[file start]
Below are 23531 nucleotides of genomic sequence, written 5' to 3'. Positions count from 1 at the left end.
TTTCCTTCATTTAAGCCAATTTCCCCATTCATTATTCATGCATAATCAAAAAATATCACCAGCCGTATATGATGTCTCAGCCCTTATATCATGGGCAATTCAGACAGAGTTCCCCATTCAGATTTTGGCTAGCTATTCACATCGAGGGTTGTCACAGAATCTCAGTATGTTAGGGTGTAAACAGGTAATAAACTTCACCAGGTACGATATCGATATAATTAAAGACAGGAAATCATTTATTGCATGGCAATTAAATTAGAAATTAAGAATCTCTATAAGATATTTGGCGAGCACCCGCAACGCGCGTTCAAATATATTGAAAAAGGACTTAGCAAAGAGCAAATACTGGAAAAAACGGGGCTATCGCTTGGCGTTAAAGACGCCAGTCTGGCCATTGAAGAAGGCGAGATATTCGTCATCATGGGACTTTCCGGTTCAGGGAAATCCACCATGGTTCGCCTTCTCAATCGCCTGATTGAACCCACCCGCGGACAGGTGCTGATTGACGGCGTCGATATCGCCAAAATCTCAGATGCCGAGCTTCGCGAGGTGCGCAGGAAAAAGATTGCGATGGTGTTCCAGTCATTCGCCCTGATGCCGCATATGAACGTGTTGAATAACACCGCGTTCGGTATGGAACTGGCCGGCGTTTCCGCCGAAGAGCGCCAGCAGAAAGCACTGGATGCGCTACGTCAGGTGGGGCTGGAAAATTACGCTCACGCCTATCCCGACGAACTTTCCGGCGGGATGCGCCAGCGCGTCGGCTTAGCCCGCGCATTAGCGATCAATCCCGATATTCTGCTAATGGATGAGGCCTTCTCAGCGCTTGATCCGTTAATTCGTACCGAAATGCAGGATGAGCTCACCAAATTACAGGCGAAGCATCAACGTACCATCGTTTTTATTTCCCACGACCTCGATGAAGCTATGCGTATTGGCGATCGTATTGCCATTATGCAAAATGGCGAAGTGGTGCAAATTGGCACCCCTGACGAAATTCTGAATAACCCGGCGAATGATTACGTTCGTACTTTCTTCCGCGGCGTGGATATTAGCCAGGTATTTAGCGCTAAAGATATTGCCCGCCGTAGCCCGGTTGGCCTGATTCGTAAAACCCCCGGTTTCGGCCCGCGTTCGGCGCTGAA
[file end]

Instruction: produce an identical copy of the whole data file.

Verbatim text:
Below are 23531 nucleotides of genomic sequence, written 5' to 3'. Positions count from 1 at the left end.
TTTCCTTCATTTAAGCCAATTTCCCCATTCATTATTCATGCATAATCAAAAAATATCACCAGCCGTATATGATGTCTCAGCCCTTATATCATGGGCAATTCAGACAGAGTTCCCCATTCAGATTTTGGCTAGCTATTCACATCGAGGGTTGTCACAGAATCTCAGTATGTTAGGGTGTAAACAGGTAATAAACTTCACCAGGTACGATATCGATATAATTAAAGACAGGAAATCATTTATTGCATGGCAATTAAATTAGAAATTAAGAATCTCTATAAGATATTTGGCGAGCACCCGCAACGCGCGTTCAAATATATTGAAAAAGGACTTAGCAAAGAGCAAATACTGGAAAAAACGGGGCTATCGCTTGGCGTTAAAGACGCCAGTCTGGCCATTGAAGAAGGCGAGATATTCGTCATCATGGGACTTTCCGGTTCAGGGAAATCCACCATGGTTCGCCTTCTCAATCGCCTGATTGAACCCACCCGCGGACAGGTGCTGATTGACGGCGTCGATATCGCCAAAATCTCAGATGCCGAGCTTCGCGAGGTGCGCAGGAAAAAGATTGCGATGGTGTTCCAGTCATTCGCCCTGATGCCGCATATGAACGTGTTGAATAACACCGCGTTCGGTATGGAACTGGCCGGCGTTTCCGCCGAAGAGCGCCAGCAGAAAGCACTGGATGCGCTACGTCAGGTGGGGCTGGAAAATTACGCTCACGCCTATCCCGACGAACTTTCCGGCGGGATGCGCCAGCGCGTCGGCTTAGCCCGCGCATTAGCGATCAATCCCGATATTCTGCTAATGGATGAGGCCTTCTCAGCGCTTGATCCGTTAATTCGTACCGAAATGCAGGATGAGCTCACCAAATTACAGGCGAAGCATCAACGTACCATCGTTTTTATTTCCCACGACCTCGATGAAGCTATGCGTATTGGCGATCGTATTGCCATTATGCAAAATGGCGAAGTGGTGCAAATTGGCACCCCTGACGAAATTCTGAATAACCCGGCGAATGATTACGTTCGTACTTTCTTCCGCGGCGTGGATATTAGCCAGGTATTTAGCGCTAAAGATATTGCCCGCCGTAGCCCGGTTGGCCTGATTCGTAAAACCCCCGGTTTCGGCCCGCGTTCGGCGCTGAA